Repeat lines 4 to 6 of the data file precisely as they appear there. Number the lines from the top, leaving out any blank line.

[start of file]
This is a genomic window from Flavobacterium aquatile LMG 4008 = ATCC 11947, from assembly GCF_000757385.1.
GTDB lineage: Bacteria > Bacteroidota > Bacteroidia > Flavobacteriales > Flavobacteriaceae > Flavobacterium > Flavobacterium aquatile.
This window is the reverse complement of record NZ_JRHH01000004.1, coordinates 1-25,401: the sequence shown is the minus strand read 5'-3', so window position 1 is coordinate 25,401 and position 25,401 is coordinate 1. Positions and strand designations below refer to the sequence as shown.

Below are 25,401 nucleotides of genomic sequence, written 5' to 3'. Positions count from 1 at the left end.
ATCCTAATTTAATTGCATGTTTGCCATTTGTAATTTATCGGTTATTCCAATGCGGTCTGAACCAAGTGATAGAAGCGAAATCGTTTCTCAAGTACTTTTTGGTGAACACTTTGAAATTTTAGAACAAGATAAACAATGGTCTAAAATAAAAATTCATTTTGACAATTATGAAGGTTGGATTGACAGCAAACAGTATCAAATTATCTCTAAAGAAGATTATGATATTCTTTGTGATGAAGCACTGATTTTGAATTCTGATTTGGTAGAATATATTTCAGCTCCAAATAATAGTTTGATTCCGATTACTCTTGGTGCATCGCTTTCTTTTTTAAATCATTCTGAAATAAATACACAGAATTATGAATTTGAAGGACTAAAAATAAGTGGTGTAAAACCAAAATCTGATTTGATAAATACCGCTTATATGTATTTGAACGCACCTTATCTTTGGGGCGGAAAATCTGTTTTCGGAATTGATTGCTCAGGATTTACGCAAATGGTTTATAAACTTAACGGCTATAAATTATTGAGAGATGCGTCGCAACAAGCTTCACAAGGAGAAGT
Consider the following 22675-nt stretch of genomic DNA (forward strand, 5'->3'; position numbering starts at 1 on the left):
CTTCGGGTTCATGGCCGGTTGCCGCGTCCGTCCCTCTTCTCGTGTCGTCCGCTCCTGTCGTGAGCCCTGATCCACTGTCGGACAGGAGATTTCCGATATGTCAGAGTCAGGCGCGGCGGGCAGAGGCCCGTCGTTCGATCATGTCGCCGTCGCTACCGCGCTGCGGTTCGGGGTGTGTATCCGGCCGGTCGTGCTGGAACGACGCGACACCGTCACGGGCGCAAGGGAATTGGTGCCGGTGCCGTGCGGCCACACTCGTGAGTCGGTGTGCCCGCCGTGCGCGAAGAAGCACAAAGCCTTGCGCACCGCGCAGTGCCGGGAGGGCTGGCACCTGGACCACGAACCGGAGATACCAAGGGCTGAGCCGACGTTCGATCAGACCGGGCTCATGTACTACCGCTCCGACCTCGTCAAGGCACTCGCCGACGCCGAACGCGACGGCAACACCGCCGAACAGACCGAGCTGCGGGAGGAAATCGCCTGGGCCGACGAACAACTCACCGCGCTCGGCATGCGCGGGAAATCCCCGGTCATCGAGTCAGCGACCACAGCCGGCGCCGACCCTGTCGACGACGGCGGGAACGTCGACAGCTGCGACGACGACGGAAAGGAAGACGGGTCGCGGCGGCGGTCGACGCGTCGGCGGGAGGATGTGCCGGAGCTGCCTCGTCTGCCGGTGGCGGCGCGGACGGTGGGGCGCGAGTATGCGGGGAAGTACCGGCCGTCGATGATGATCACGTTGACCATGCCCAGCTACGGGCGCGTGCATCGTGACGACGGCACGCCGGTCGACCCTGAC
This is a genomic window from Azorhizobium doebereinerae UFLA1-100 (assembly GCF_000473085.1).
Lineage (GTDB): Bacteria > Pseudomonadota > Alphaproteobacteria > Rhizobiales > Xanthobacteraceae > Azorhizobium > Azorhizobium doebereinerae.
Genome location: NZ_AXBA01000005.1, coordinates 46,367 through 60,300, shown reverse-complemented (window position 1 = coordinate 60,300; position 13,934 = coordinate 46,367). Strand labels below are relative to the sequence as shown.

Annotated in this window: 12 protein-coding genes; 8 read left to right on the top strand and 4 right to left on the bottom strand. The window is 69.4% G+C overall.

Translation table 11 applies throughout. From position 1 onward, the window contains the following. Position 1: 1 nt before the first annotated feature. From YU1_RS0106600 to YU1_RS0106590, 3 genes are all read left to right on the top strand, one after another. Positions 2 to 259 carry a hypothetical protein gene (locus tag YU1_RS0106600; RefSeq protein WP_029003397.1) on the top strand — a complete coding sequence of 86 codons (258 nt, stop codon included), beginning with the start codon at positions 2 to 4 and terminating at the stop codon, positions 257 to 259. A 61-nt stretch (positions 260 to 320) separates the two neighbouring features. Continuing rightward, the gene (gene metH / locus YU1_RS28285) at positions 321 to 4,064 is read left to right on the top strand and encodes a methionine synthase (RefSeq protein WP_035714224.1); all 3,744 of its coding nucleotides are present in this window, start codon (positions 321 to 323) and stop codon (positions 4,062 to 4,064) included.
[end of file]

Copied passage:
Below are 25,401 nucleotides of genomic sequence, written 5' to 3'. Positions count from 1 at the left end.
ATCCTAATTTAATTGCATGTTTGCCATTTGTAATTTATCGGTTATTCCAATGCGGTCTGAACCAAGTGATAGAAGCGAAATCGTTTCTCAAGTACTTTTTGGTGAACACTTTGAAATTTTAGAACAAGATAAACAATGGTCTAAAATAAAAATTCATTTTGACAATTATGAAGGTTGGATTGACAGCAAACAGTATCAAATTATCTCTAAAGAAGATTATGATATTCTTTGTGATGAAGCACTGATTTTGAATTCTGATTTGGTAGAATATATTTCAGCTCCAAATAATAGTTTGATTCCGATTACTCTTGGTGCATCGCTTTCTTTTTTAAATCATTCTGAAATAAATACACAGAATTATGAATTTGAAGGACTAAAAATAAGTGGTGTAAAACCAAAATCTGATTTGATAAATACCGCTTATATGTATTTGAACGCACCTTATCTTTGGGGCGGAAAATCTGTTTTCGGAATTGATTGCTCAGGATTTACGCAAATGGTTTATAAACTTAACGGCTATAAATTATTGAGAGATGCGTCGCAACAAGCTTCACAAGGAGAAGT
Consider the following 22675-nt stretch of genomic DNA (forward strand, 5'->3'; position numbering starts at 1 on the left):